Light streams in

Light streams in

The budget is now spent for this room, but next we’ll be searching out a lampshade, possibly looking for an elegant curving floor lamp to place behind the armchair, and taking another look at that wallpaper.

Have you had problems with old draughty rooms? Let me know if you have any helpful tips to share.

 

 

 

I like a clever way with stairs. As you probably know, I decided to highlight mine with an orange line. Other staircases which made me smile were the ones with bright stripy runners, and even one with a tree. Another trick you’ve probably seen is the one where people write messages on the risers.

Mission statement/ In This House decal stickers on Etsy

Mission statement/ In This House decal stickers on Etsy

These inspirational quotes are great, and also of course can be used as wall decals too. Check out some of these for some words of wisdom:

Decal from Wulfsexpressions

Decal from Wulfsexpressions

You can get this whole wall's worth of decal from tkwraps

You can get this whole wall’s worth of decal from tkwraps

This handy reminder is part of a hotel/ apartment design experiment by company mode:line

This handy reminder is part of a hotel/ apartment design experiment by company mode:line

Though I think, if I’m honest, that these perky messages could wear a little thin after a while. A snappy phrase that seems so apt at first might eventually become trite when you’ve seen it every morning for a few months. Maybe that’s the beauty of a wall sticker: once it starts to annoy you, just rip it down.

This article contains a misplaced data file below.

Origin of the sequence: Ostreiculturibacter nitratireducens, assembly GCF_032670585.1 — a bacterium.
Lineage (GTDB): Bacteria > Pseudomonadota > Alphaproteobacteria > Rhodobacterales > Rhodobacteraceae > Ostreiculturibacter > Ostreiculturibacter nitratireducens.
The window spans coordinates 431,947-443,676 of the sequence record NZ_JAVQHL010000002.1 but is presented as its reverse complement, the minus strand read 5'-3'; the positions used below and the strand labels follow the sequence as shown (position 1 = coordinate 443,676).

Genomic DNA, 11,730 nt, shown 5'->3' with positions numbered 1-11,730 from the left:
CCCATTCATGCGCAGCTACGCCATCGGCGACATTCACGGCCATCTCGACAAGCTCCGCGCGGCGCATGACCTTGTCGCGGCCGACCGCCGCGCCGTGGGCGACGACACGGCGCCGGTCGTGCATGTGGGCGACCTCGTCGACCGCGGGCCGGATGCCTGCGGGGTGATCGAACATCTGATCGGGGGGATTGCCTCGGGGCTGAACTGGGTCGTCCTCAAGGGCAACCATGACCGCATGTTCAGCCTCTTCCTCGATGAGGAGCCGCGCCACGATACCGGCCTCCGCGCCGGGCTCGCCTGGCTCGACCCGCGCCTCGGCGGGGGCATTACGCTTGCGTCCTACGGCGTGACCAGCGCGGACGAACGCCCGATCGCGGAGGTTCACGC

So you need to choose carefully, and get something that you’re not going to regret. Something that you need to hear over and over. Something that can only make you stronger. And that got me thinking: how could I make it work for us?

This one appeared on a kids’ rooms blog. This is a great example of what we don’t need:

Bob Dylan's endearing poem is a stretch too far. To be honest, I probably wouldn't put this on a greetings card, let alone a wall. But maybe for a less confident child it could work?

Bob Dylan’s endearing poem is a stretch too far

I probably wouldn’t put this on a greetings card, let alone on a wall. But maybe for less confident characters there could be some value here.

I enjoy the solid practicality of this one, however:

Handy work with the mosaics. This message will stand the test of time.

Handy work with the mosaics. This message will stand the test of time

Yes, this resonates with my style of parenting.

Reading it approvingly, the answer hit me: I don’t want to get poetic, or need to remind myself or my family of what we could be. Everyone in our house has plenty of ambition and self-belief.

What I want is not to have to say the same things over and over again, many times a day, on some crazed audio loop.

I want the rules. Written down, so that I can take a break. I can just stand mutely and point to the appropriate stair or wall, instead.

RULE #1

Don’t throw balls inside. Don’t throw anything inside. Or kick or bounce anything inside. 

Let’s start with the elephant in the room. And by elephant I mean pretty much anything that can be launched in a missile-like manner. Windows, table lamps, picture frames and drinks have all been sorry casualties of the throwing/kicking/bouncing-things-inside game. The amorphous beauty of this game is that any person caught red-handed playing it can say, eyes wide in innocence, “Oh! I didn’t realise we weren’t allowed to throw elephants!” Or bounce sheep. Or kick pandas.

Evidence

Evidence

"I have no idea what you mean, I have never been used as a projectile."

“I have no idea what you mean, I have never been used as a projectile.”